Dispute over a potentially Nazi-looted Egon Schiele goes to trial in New York

The Art Newspaper 13 May 2024
By Torey Aker

Heirs of multiple Holocaust victims have made claims to the drawing, which a member of the Lehman Brothers banking dynasty bought as a gift for his son

Egon Schiele, Portrait of the Artist’s Wife, 1917

A potentially Nazi-looted drawing by famed Austrian Expressionist Egon Schiele is at the centre of an ownership dispute involving members of the Lehman Brothers US banking dynasty.

Schiele's Portrait of the Artist’s Wife (1917) was purchased in 1964 by Robert Owen Lehman Sr—an art collector and banker who steered the Lehman Brothers investment firm through the Great Depression—as a holiday gift for his son, Robert Owen Lehman Jr. Now, the heirs of two Jewish art collectors—Karl Mayländer and Heinrich Rieger—have alleged that their relatives were dispossessed of the work during the Holocaust. Mayländer, a textile merchant who appears in two Schiele portraits, and Rieger, Schiele’s dentist, were both killed by the Nazis during the Second World War.

A trial over the contested ownership of the drawing began on 7 May in Rochester, New York, with heirs of three Jewish families making their claims to the Schiele work. Court papers filed in advance of the trial outline evidence of rightful ownership from each party.

Representatives for the Robert Owen Lehman Jr. Foundation, which has owned the drawing since 2016, have claimed that there are no surviving records of the drawing’s provenance from 1930 to 1964, adding that the piece had not been listed in “any database of stolen or looted works” for decades after the end of the Second World War, according to The New York Times.

The heirs insist that the foundation did not thoroughly investigate the piece’s provenance, citing paperwork that proves ownership.

Robert Owen Lehman Sr. paid around $5,600 for the gouache and black crayon illustration when he originally purchased it from Marlborough Fine Art in London. The 17 inch by 18 inch artwork depicts Schiele’s wife Edith, who like Egon died of the Spanish flu pandemic in 1918.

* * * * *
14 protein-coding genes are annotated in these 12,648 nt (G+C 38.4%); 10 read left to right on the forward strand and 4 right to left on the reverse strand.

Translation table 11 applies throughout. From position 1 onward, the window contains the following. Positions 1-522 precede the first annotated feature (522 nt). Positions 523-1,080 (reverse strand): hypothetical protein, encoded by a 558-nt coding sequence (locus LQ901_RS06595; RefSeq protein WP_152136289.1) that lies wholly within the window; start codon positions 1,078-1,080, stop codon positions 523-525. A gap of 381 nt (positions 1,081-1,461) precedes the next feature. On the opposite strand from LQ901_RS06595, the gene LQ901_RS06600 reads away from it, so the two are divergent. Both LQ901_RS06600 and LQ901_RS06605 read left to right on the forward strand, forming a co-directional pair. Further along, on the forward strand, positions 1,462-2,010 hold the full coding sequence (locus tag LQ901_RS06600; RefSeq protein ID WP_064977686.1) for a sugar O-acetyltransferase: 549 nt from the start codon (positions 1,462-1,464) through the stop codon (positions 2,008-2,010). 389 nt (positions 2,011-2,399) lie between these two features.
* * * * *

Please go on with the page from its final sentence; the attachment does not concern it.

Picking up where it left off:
Portrait of the Artist’s Wife is notable not only for its artistry, but also its history with the Lehmans, a family whose storied financial empire dates back to 1850 when three brothers founded Lehman Brothers. Upon Robert Owen Lehman Sr’s death in 1969, nearly 3,000 works from the devoted art patron's collection—including pieces by Goya and Rodin—were donated to the Metropolitan Museum of Art, which named a wingafter him.

Robert Owen Lehman Jr didn’t join the family business—which filed for bankruptcy in September 2008, accelerating the global financial crisis that came to be known as the Great Recession—instead choosing to become a documentary filmmaker. After he and his first wife, Aki Lehman, divorced, she claimed that the drawing had been destroyed or lost. Following her death in 2013, he found under her bed.

Lehman Jr gave the drawing to his foundation in 2016 with the intention to sell the work and use the proceeds to “promote the appreciation and public awareness of classical music and encourage the creation of new artistic work including musical composition”.

After the foundation consigned the work for sale with Christie’s, the auction house reviewed its database of information about looted art, where potential connections to Mayländer and Rieger were spotted. The heirs were then contacted by Christie’s, precipitating the ownership dispute and subsequent trial.

The Susan Zirkl Memorial Foundation Trust and its trustee, Michael D. Lissner, claim that the drawing had been owned by a relative of Zirkl, Mayländer, who was deported to the Polish Lodz ghetto where he was killed in 1941. After the war, the artwork came into the ownership of an acquaintance, Etelka Hofmann, who may have sold it to a collector in 1960.

Schiele’s iterative subject matter and prolific production make the provenance identification of his potentially Nazi-looted works uniquely difficult. Lehman Jr testified that while he had sympathy for heirs whose relatives suffered under the Nazi regime, he had “spent a good year trying to get those two parties and myself together to make some sort of equitable, fair division of the artwork”.

Avi Bar, one of the Rieger heirs, told the Times that the dispute underscores “the justice of returning what was stolen during the Holocaust to the rightful heirs must be done”.
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